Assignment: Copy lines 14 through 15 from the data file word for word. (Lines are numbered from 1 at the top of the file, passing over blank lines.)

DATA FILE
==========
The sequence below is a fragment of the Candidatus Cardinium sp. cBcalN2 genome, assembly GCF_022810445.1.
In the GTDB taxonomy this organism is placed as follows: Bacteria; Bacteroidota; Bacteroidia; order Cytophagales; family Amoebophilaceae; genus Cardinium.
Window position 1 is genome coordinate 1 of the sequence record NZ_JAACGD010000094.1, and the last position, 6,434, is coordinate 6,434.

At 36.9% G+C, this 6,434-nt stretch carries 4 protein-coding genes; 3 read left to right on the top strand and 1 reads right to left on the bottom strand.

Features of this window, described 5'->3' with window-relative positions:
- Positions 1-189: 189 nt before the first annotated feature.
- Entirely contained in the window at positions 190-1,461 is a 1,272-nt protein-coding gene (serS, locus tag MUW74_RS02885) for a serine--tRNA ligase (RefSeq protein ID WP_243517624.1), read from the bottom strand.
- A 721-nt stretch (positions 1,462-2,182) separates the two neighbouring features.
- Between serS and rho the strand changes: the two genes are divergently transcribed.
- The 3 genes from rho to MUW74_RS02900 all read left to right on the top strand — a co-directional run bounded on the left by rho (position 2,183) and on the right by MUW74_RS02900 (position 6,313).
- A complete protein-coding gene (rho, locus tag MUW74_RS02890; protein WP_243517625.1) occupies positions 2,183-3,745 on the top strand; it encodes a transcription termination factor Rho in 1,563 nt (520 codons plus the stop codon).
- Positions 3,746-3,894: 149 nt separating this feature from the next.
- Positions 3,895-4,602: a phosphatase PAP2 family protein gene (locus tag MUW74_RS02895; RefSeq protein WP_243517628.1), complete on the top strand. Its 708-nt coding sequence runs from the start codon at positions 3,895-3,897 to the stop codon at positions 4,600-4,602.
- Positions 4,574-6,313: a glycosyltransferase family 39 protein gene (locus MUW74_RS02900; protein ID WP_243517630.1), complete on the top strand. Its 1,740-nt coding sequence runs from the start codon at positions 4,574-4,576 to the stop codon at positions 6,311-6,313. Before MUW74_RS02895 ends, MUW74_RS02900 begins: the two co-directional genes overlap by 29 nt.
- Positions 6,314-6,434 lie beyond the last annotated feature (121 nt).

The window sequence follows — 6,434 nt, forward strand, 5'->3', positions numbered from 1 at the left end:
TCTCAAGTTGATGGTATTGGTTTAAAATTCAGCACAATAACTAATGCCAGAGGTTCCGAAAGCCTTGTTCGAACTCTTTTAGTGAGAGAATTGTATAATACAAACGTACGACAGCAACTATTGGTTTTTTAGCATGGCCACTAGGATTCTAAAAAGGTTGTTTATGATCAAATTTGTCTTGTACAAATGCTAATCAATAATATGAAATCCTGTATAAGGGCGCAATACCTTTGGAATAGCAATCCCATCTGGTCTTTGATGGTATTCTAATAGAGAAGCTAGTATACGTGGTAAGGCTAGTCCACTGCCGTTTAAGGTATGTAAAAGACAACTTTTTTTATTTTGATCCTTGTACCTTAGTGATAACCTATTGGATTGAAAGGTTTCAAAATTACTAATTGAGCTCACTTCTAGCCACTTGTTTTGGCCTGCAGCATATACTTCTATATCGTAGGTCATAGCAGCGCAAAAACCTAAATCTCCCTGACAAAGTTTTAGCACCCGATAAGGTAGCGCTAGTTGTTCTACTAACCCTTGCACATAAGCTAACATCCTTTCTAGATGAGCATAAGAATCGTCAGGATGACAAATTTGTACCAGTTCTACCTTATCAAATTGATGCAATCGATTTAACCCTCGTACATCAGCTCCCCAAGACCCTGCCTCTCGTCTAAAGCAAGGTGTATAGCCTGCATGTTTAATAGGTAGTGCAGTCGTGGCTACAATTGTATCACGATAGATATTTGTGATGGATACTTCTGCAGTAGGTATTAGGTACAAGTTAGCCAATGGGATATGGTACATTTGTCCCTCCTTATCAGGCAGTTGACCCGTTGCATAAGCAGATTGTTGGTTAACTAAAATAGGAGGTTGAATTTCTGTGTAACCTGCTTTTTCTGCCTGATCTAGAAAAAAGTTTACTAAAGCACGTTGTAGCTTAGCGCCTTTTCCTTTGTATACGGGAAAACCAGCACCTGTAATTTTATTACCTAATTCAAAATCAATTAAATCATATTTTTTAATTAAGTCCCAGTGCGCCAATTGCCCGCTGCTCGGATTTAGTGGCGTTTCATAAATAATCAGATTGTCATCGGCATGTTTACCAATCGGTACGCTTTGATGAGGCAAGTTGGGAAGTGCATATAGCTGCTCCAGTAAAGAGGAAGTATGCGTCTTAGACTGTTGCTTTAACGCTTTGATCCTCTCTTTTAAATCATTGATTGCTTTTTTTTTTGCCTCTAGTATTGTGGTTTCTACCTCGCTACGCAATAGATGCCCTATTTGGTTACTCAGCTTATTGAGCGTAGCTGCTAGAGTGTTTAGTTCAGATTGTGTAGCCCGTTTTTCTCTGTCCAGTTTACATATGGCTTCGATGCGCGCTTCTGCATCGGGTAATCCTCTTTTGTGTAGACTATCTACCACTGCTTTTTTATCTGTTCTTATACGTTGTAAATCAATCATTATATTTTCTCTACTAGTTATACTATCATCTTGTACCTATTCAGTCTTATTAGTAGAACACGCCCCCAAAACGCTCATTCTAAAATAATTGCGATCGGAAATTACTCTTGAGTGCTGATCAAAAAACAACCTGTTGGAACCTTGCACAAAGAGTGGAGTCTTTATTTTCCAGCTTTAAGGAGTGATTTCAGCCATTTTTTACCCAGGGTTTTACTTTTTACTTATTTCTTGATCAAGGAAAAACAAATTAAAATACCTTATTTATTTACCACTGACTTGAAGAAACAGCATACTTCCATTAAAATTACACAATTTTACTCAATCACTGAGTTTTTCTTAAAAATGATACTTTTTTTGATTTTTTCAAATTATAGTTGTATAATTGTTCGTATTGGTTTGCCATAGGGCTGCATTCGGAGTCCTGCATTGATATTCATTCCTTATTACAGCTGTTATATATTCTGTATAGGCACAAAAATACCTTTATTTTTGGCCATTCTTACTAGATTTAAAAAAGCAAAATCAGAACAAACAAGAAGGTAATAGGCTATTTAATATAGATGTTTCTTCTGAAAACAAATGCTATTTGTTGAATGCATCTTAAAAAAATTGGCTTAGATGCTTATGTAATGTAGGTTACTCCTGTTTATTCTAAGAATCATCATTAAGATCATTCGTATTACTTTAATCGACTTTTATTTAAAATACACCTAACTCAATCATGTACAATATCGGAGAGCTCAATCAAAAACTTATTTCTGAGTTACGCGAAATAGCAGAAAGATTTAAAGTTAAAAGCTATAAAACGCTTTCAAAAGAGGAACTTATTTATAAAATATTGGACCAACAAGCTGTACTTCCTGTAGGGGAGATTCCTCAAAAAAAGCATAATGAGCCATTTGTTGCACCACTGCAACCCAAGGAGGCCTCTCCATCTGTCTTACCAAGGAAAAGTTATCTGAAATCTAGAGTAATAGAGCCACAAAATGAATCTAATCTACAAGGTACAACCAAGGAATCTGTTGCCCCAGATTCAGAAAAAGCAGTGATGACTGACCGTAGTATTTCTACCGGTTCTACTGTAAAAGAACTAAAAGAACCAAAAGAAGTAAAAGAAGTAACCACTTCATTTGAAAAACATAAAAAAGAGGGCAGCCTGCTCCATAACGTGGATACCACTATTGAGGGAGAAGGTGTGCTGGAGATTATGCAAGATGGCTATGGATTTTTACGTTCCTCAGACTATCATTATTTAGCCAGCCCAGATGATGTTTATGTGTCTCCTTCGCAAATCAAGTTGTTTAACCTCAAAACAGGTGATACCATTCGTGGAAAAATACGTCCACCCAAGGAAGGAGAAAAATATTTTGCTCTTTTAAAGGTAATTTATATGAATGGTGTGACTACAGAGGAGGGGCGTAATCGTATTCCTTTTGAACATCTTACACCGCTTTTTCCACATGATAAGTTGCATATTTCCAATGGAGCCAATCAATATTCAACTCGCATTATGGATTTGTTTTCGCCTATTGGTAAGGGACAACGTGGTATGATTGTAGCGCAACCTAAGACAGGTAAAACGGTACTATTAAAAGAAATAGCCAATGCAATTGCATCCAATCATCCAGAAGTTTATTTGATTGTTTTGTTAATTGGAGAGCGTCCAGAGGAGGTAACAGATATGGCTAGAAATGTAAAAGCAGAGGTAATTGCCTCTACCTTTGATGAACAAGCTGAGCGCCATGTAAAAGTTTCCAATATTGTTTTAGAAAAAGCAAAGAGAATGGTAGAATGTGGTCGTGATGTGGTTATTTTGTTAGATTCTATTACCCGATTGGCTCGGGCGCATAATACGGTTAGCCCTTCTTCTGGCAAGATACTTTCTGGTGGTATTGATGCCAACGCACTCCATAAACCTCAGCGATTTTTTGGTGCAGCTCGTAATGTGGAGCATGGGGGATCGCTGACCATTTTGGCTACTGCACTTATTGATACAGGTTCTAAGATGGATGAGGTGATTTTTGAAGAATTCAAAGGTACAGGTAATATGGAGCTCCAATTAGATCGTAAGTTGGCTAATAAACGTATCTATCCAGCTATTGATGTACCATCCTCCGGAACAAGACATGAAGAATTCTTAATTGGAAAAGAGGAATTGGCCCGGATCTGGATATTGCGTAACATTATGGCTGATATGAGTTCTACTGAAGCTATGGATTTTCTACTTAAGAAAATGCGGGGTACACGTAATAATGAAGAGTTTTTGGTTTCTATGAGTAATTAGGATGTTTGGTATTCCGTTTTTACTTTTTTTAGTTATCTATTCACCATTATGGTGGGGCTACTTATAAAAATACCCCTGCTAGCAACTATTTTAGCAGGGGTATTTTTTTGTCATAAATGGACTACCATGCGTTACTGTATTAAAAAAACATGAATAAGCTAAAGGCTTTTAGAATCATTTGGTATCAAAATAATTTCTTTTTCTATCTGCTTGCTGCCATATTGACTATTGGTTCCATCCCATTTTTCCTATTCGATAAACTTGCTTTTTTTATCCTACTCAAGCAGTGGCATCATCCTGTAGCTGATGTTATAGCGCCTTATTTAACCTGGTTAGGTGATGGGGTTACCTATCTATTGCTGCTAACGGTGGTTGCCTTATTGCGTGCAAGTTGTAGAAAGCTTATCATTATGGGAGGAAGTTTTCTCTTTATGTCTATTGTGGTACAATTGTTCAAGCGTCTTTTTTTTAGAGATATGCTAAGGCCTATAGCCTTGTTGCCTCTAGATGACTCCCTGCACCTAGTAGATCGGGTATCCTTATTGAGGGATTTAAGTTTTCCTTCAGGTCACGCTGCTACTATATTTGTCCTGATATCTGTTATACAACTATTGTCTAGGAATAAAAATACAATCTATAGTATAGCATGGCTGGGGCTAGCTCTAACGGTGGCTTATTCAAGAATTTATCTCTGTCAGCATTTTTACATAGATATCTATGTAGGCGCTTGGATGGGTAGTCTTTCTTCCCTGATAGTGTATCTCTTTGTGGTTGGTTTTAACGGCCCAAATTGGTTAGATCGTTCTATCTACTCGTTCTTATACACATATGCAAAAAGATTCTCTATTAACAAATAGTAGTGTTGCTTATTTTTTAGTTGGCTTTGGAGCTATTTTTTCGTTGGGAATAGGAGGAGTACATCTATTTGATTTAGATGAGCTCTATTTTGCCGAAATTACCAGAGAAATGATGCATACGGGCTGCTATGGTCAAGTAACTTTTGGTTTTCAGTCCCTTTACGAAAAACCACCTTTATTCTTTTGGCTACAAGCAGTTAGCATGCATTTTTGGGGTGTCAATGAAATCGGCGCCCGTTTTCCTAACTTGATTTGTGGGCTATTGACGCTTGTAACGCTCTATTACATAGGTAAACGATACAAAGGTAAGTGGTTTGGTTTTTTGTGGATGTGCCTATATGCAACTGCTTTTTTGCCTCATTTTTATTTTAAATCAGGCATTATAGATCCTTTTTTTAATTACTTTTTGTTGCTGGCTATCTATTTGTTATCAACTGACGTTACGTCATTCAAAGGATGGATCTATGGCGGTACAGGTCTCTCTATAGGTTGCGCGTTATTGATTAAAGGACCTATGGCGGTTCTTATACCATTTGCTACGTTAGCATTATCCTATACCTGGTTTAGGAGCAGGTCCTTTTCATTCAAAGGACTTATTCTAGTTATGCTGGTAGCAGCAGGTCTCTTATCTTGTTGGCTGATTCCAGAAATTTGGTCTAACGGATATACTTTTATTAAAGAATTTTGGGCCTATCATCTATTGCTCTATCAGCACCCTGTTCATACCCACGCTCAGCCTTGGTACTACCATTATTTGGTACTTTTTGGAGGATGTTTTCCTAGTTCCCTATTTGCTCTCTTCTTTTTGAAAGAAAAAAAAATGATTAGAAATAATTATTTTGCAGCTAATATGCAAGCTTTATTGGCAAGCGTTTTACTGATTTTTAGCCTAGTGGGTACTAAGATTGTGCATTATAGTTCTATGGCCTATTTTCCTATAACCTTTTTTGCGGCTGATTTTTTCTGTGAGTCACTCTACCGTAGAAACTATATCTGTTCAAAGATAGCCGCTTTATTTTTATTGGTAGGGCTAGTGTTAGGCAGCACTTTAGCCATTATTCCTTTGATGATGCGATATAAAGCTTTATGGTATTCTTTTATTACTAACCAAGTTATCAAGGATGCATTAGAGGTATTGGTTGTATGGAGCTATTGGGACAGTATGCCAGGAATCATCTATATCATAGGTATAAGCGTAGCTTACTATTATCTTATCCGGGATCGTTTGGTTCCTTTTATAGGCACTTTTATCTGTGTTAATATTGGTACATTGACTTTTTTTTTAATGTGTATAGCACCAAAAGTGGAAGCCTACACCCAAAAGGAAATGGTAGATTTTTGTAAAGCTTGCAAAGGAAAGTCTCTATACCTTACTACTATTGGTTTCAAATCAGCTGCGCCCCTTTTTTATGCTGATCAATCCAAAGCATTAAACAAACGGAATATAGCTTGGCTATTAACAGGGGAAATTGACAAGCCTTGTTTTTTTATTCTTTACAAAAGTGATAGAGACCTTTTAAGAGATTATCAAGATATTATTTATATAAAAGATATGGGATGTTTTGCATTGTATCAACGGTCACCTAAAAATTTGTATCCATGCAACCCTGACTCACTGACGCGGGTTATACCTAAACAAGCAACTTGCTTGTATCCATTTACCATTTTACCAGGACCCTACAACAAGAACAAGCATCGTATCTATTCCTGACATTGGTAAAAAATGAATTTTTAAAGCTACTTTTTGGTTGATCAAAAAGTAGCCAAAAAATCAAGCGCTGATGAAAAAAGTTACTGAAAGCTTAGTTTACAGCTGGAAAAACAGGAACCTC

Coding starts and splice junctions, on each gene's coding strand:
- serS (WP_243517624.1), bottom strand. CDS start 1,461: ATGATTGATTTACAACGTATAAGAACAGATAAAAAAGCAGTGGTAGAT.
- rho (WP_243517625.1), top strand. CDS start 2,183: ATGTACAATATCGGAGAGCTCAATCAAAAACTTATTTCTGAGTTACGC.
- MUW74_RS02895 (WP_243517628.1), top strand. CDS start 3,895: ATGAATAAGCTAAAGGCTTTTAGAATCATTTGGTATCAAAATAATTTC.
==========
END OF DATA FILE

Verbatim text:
- Positions 4,574-6,313: a glycosyltransferase family 39 protein gene (locus MUW74_RS02900; protein ID WP_243517630.1), complete on the top strand. Its 1,740-nt coding sequence runs from the start codon at positions 4,574-4,576 to the stop codon at positions 6,311-6,313. Before MUW74_RS02895 ends, MUW74_RS02900 begins: the two co-directional genes overlap by 29 nt.
- Positions 6,314-6,434 lie beyond the last annotated feature (121 nt).